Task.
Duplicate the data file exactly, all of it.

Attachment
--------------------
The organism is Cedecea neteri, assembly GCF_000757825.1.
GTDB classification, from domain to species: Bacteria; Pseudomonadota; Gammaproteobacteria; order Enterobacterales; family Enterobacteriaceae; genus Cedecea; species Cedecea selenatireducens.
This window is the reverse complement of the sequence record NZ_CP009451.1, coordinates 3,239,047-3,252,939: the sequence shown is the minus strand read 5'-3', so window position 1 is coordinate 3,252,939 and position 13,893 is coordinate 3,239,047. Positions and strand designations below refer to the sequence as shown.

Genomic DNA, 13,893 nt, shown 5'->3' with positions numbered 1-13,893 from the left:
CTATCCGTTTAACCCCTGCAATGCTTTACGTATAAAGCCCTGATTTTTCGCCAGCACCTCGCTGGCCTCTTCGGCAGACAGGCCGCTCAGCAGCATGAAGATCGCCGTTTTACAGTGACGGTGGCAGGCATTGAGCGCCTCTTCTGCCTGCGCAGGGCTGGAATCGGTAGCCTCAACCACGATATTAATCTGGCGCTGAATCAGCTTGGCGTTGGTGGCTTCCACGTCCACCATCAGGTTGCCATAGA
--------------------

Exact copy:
The organism is Cedecea neteri, assembly GCF_000757825.1.
GTDB classification, from domain to species: Bacteria; Pseudomonadota; Gammaproteobacteria; order Enterobacterales; family Enterobacteriaceae; genus Cedecea; species Cedecea selenatireducens.
This window is the reverse complement of the sequence record NZ_CP009451.1, coordinates 3,239,047-3,252,939: the sequence shown is the minus strand read 5'-3', so window position 1 is coordinate 3,252,939 and position 13,893 is coordinate 3,239,047. Positions and strand designations below refer to the sequence as shown.

Genomic DNA, 13,893 nt, shown 5'->3' with positions numbered 1-13,893 from the left:
CTATCCGTTTAACCCCTGCAATGCTTTACGTATAAAGCCCTGATTTTTCGCCAGCACCTCGCTGGCCTCTTCGGCAGACAGGCCGCTCAGCAGCATGAAGATCGCCGTTTTACAGTGACGGTGGCAGGCATTGAGCGCCTCTTCTGCCTGCGCAGGGCTGGAATCGGTAGCCTCAACCACGATATTAATCTGGCGCTGAATCAGCTTGGCGTTGGTGGCTTCCACGTCCACCATCAGGTTGCCATAGA